The Geeky Auto Company
Auto-aggregator Jugnoo is now on a steady ride.
Chaterpal arrives in an autorickshaw decked with yellow and red garlands. He is lean with spiked hair and wears military fatigue trousers and a tee. His mobile phone is synced with three loud speakers at the back. Today, he isn't playing any music.
This writer found Chaterpal through Jugnoo, an autorickshaw aggregation app, and is taking a ride from Film City to Sector 137 in Noida, a distance of more than 10 km. Chaterpal lives in Ghaziabad and has two brothers and three uncles, who are also autorickshaw drivers "attached" to Jugnoo. "I get 20-25 rides a day through the app," he says. Jugnoo keeps a 10 per cent commission per ride. "I do not make much money but I am always busy. I don't have to wait much between rides. I have peace of mind."
Jugnoo, the Chandigarh-based start-up that began autorickshaw aggregation in November 2014, has figured out ways to keep auto drivers engaged. Over the past two years, it has evolved into an on-demand hyper-local transport and logistics company - when drivers are not transporting people, they are delivering meals from restaurants to homes and offices. The value created in organising an unorganised sector has been supplemented by an effort to increase capacity utilisation of vehicles on the street. According to the company, there are five million autorickshaws in India whose combined annual turnover is close to $26 billion. Their utilisation, however, is a meagre 30 per cent.
Jugnoo's investors, which include Paytm, Snow Leopard Ventures and Rocketship VC, have figured out this market's potential. The start-up has raised $16 million so far and has been able to aggregate about 50,000 autorickshaws in 30 cities. About 15,000 are "weekly active". It has five million customers and has done over 15 million rides. It is clocking an annualised revenue run rate of $10 million. A year ago, it was $4 million.
Of course, it has a giant of a rival in Ola - the taxi aggregator has over 1.5 lakh autorickshaws on its platform across 80 cities. According to sources, autorickshaws are a profitable category for Ola, unlike cabs, where there is more cash burn.
However, as Jugnoo is focussed only on autos, it has a weakness. An average consumer's phone will not have more than two mobility apps. He may prefer an app that offers all options - cabs, e-rickshaws and autos. And while the base price of an auto, `15 for 1.5-2 km, is lower than that of a cab's `40, discounting by cab aggregators can cannibalise the auto market. This writer paid `177 to Chaterpal for the ride from Film City to Sector 137 in Noida. The return journey, in Uber, cost `175.
When Uber entered the autorickshaw business in April 2015, Jugnoo founders, Samar Singla and Chinmay Agarwal, were petrified. "Shit man, what's going to happen?" Singla said at one point. "We said let's wait and watch. We just executed and nothing really happened. Growth slowed a bit," says Singla. Uber has shut down its autorickshaw business. Other aggregators such as mGaadi have fallen by the wayside - it was acquired by Yatra in mid-2016. But Jugnoo has survived. The jury of BT's Coolest Start-ups was impressed. "mGaadi had good traction both on the driver side and customer side. However, investors asked how are you going to compete with the money that has been raised (by Ola and Uber)? We thought the same would happen with Jugnoo, but the company survived. I like these guys for just giving Ola and Uber a fight. They grabbed the north India market before everybody else," a jury member commented.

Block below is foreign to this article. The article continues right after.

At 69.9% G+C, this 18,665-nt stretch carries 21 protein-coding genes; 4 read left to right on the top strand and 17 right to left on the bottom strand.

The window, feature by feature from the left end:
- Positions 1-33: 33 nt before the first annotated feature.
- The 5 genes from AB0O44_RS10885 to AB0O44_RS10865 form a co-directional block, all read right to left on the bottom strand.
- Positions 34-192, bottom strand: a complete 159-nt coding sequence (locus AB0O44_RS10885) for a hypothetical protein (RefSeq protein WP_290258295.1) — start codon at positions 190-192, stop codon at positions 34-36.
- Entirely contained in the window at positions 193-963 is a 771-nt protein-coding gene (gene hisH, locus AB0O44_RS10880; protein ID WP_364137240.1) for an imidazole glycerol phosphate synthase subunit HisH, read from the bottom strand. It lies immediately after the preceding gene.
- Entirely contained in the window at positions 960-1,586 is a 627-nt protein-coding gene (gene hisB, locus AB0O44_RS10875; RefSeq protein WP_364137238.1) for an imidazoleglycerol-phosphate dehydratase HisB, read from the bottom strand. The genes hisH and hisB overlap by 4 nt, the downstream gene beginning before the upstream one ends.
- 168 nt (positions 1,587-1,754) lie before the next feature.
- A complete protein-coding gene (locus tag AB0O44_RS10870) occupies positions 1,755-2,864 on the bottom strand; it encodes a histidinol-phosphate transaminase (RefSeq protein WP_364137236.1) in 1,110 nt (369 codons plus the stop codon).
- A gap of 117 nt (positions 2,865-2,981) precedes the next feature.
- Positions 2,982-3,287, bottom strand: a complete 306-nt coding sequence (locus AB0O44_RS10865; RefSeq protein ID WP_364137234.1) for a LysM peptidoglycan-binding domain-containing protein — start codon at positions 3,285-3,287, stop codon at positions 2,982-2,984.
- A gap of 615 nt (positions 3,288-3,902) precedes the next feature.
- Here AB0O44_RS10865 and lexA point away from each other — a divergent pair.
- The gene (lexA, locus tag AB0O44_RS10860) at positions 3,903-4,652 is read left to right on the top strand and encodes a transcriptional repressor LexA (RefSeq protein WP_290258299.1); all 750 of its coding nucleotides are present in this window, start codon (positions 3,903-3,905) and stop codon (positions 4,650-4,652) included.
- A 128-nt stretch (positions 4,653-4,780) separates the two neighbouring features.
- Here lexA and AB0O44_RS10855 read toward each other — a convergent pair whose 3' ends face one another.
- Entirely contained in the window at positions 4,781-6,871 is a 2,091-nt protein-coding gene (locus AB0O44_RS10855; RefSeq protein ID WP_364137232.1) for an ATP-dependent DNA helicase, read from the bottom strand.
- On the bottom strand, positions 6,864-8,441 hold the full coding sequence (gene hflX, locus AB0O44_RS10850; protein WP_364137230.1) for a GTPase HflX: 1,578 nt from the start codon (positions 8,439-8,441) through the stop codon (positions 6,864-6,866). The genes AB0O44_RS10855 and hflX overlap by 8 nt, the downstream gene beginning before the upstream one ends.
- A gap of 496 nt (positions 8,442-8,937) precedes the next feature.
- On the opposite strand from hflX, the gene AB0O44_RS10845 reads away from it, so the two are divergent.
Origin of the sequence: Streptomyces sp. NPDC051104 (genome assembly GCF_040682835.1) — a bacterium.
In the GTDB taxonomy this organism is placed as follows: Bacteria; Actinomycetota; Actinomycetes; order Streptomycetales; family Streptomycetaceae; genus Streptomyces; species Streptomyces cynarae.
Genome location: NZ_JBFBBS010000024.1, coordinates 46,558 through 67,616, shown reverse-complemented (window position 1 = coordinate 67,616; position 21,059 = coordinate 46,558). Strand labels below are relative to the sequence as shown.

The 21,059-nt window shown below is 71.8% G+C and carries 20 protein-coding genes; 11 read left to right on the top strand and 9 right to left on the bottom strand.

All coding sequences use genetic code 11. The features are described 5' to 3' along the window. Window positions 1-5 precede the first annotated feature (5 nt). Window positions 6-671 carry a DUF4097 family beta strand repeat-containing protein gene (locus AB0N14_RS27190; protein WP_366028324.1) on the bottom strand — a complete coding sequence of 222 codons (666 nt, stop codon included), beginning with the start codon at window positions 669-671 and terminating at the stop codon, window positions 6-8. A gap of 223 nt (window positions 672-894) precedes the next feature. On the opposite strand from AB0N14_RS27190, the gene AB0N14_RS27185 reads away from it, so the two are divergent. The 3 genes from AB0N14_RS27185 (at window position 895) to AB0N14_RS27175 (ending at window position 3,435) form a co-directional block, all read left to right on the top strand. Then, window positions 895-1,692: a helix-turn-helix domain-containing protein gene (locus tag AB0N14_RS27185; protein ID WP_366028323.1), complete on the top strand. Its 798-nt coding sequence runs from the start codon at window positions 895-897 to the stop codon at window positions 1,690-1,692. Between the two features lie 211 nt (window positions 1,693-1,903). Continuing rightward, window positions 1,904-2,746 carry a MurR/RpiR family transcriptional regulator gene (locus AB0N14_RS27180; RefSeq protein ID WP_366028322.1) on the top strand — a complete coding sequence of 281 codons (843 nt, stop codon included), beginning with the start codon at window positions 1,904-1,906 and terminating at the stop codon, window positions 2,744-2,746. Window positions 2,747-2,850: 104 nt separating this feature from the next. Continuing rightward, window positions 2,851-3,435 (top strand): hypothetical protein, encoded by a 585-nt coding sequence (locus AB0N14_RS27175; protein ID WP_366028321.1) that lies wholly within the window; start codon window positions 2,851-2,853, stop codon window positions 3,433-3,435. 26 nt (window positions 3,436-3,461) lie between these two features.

Singla and Agarwal were together at IIT-Delhi's robotics club. Singla started a poultry feed company. Next, he co-founded a SaaS company, Click Labs, with Agarwal. It built on-demand applications, such as food delivery apps, for global customers. Jugnoo began as a "toy". Punjab Engineering College held a festival in 2014 and wanted a sponsorship from Click Labs. Agarwal built a "super crude app" that aggregated autorickshaws. The first day, there were 90 rides. More rides were requested the second day. "We started in Chandigarh and three-four months down the line reached about 1,000 transactions. We realised it was not a fad and there was something there. We raised the angel round of $1 million based on the team's credentials," says Singla.
A key differentiator was the focus on Tier-II cities. "These cities generate over two-thirds of the country's income and have been found to deliver growth opportunities. We believe our product will grow with these cities," says Singla. That's why you wouldn't hear much about Jugnoo if you live in a metro city.
"Tier-II does not have the same frequency and density of transactions as metros. So, we needed to be a bit more comprehensive. We started food delivery and B2B delivery. We now use autorickshaws and bikers for food delivery," says Singla. Jugnoo clocks 6,000 meal delivery transactions in a day.
The company closes down services that don't scale up and does it fast. Grocery delivery was one of them. The market wasn't ready. The core auto aggregation business, meanwhile, is also a wait-and-watch game. "That's the limitation of this business. We will have to wait for the market to catch up to our concept," says Singla. His problems, going ahead, will still remain executional
"It is a difficult thing to learn - how to build a company, the organisation structure, and how to run a company of 1,000 people," says Singla. "It is unnatural for us. We are all geeks and nerds."